Thoughts from the Argentine dance floor
The neighborhood that we got off the subway in by far seemed rougher than anywhere in the city that we’ve been to yet. Given, we spend most of our time in a relatively gentrified neighborhood.
It didn’t seem to be anything too dangerous, just a bit rougher and realer.
I found the door that I was looking for; it matched the description perfectly – a non-descript door with a doorbell next to it and a small chalkboard in the window that said, “Milonga esta noche.” I rang the bell, and the door opened up. No one came to greet us.
We walked up an old staircase and found ourselves facing a lady in front of a ledger that was flanked by two candles. It all seemed so gothic and slightly cultish. We paid ten pesos and moved our way through the crumbling mansion, the only colors were on the brightly painted abstract pictures of dancers lining the walls.
We walked down the hallway, following the sound of voices and found ourselves in a bare looking studio. Rickety wooden chairs sat around cork tables that lined the outer ring of the room. A Spartan bar was on the other side. Two haggard looking men were busy at work setting up some speakers. The ceiling was painted in pastels in some areas, and weeds seemed to be growing out of the skylight.
We were there at 10:40 p.m. I had read online that the night here began at 10:00p.m. Obviously someone hadn’t accounted for Argentine time; the place was empty.
Slowly though, the room started to fill up with people who appeared surprisingly similar to us – eager young people, most from outside the country, looking for something a little more authentic than the glitzy, Vegas-like shoes that attracted most tourists.
Suddenly, one of the haggard looking men with long, gray, straggly hair and a bit of a gut, started dancing with an elegant woman in the center of the dance floor.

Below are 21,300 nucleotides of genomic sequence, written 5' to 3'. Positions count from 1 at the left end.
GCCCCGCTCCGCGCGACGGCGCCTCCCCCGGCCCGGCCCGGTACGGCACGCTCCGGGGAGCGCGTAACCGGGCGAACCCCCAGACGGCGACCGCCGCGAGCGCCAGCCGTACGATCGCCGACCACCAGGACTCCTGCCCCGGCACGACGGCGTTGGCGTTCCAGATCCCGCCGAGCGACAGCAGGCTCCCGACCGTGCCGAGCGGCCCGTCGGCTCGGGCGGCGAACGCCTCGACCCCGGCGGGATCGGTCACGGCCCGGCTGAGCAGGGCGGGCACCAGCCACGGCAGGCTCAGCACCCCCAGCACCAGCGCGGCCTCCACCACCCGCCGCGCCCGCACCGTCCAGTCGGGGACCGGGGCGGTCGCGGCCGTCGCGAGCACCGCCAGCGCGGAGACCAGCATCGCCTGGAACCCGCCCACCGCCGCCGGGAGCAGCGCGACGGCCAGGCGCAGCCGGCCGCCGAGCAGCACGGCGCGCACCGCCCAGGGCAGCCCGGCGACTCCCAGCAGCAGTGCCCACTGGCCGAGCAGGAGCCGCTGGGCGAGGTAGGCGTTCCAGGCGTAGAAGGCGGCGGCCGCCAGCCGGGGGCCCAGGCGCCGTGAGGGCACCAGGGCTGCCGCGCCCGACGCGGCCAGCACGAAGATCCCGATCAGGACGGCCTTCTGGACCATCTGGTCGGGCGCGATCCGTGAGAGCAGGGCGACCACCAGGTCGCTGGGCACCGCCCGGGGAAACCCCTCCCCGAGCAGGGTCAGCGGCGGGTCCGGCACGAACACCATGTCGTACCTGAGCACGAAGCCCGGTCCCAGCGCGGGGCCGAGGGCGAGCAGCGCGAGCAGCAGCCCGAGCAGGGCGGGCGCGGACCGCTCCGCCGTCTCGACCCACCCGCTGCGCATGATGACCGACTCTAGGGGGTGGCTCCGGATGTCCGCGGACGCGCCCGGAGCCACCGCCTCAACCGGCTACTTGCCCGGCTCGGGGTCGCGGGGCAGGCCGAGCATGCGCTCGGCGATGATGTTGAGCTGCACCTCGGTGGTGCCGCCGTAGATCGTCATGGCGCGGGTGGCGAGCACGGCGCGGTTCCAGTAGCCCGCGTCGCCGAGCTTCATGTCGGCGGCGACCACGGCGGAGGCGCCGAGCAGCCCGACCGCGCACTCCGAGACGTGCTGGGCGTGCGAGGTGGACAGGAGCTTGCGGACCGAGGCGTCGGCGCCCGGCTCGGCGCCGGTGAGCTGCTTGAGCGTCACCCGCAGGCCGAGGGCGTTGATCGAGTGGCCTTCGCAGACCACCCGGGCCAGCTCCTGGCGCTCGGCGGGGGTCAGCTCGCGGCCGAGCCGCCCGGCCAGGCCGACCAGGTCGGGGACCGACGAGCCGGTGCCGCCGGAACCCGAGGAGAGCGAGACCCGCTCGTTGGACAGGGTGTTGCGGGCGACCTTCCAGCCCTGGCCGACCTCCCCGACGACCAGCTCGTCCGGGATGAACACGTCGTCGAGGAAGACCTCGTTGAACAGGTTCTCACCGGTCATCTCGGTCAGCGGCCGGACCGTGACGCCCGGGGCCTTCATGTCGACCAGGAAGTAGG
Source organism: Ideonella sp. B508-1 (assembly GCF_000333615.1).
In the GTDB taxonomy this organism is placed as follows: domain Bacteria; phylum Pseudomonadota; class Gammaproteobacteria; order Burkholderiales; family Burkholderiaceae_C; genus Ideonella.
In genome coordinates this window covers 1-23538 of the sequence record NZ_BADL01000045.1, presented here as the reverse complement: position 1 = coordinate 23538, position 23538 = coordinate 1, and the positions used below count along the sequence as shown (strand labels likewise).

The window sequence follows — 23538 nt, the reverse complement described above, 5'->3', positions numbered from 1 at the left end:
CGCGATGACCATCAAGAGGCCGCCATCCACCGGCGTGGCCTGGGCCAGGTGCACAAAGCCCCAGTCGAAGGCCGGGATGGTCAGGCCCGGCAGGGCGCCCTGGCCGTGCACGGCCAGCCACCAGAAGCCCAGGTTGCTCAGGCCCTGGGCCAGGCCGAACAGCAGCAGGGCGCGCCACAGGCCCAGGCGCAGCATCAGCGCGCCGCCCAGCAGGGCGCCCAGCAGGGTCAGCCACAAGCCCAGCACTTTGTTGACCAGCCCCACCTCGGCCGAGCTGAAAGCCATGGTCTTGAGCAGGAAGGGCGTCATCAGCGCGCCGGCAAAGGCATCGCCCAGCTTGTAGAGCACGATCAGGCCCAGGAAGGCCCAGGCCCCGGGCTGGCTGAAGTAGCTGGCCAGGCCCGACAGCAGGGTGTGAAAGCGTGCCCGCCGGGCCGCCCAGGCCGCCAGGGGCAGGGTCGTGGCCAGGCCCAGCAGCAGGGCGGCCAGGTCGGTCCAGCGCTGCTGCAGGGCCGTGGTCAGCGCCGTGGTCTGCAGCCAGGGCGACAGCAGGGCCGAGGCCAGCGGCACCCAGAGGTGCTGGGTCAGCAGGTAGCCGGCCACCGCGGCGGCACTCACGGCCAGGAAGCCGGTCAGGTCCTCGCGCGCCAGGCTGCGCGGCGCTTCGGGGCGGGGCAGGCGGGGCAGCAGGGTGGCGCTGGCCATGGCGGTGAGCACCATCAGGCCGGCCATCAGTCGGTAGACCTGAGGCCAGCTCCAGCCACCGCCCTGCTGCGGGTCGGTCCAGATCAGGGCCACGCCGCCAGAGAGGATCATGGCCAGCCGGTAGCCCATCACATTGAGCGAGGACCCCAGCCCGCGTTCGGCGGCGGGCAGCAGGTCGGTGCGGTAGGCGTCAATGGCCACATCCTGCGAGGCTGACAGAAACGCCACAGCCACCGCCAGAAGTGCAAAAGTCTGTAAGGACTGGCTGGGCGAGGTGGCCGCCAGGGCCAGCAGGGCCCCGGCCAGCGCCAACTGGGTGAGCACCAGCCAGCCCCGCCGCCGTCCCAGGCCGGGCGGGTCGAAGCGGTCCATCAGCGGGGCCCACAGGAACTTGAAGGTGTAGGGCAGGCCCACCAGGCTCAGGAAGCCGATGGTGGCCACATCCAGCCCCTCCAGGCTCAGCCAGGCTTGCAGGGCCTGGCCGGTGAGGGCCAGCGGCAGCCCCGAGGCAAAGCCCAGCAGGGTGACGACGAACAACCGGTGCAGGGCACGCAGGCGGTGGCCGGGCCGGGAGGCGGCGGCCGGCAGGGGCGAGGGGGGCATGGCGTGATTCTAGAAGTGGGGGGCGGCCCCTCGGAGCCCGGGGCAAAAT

Their moves were informed of passion, yet slow, graceful and delicate. It was both a spontaneous and a deeply controlled dance.
Then it was my turn to learn the basics. I was both too spontaneous and too controlled.
Slide to the left, right foot forward; left foot, slide to the right. Don’t walk – slide. Keep the center of the body aligned, but let the rest of the body flow free. Mix things up; go left foot forward first. Pause. Sway. Sway. Let her get the feel of your body movements. Lead. Take the direction. Slide.
I took comfort in the fact that when things didn’t go well; it was because my partner wasn’t letting me lead.
By the end of the hour, I had acquired a basic set of tango moves. I was aware of how to move across the dance floor at least. It did take several one-on-one moments with the haggard looking man, but I’ll just consider that receiving more attention.
We took our seats along the rim of the room as the place started to fill up with more people who knew what they were doing. A man with an Antonio Banderas haircut moved a gracefully aged woman across the dance floor, in and out of the headlights. A couple, who we perceived to be American and who arrived with their children, exhibited great skill.
One man, an older guy with an odd cap, took turns demonstrating moves to the two friends who accompanied me. He made them look like seasoned pros. At one point, he gave me instruction while I danced with one of my friends. I had an issue with leading with my feet, but in tango, one leads with their chest.
This isn’t a dance where one keeps distance and demonstrates talent through how one can manipulate the dancer away from the body.
It requires for two people to move as one, a single body detecting the slightest change in posture, needing little personal space.
The dancing winded down, and three guitars and an accordionist set up in the middle of the dance floor. As I drifted into the music, I noticed that our “new friend” was getting more interested in the girls. They were good at watching out for themselves.
Another band came up, and I began to feel exhausted, feeling a little guilty that I wasn’t keeping fully alert.
As another band finished up its set, my friends and I collected ourselves, waited for our “private dance teacher” to leave and left.
Mike Fox is a Collegian columnist. He can be reached at email@example.com.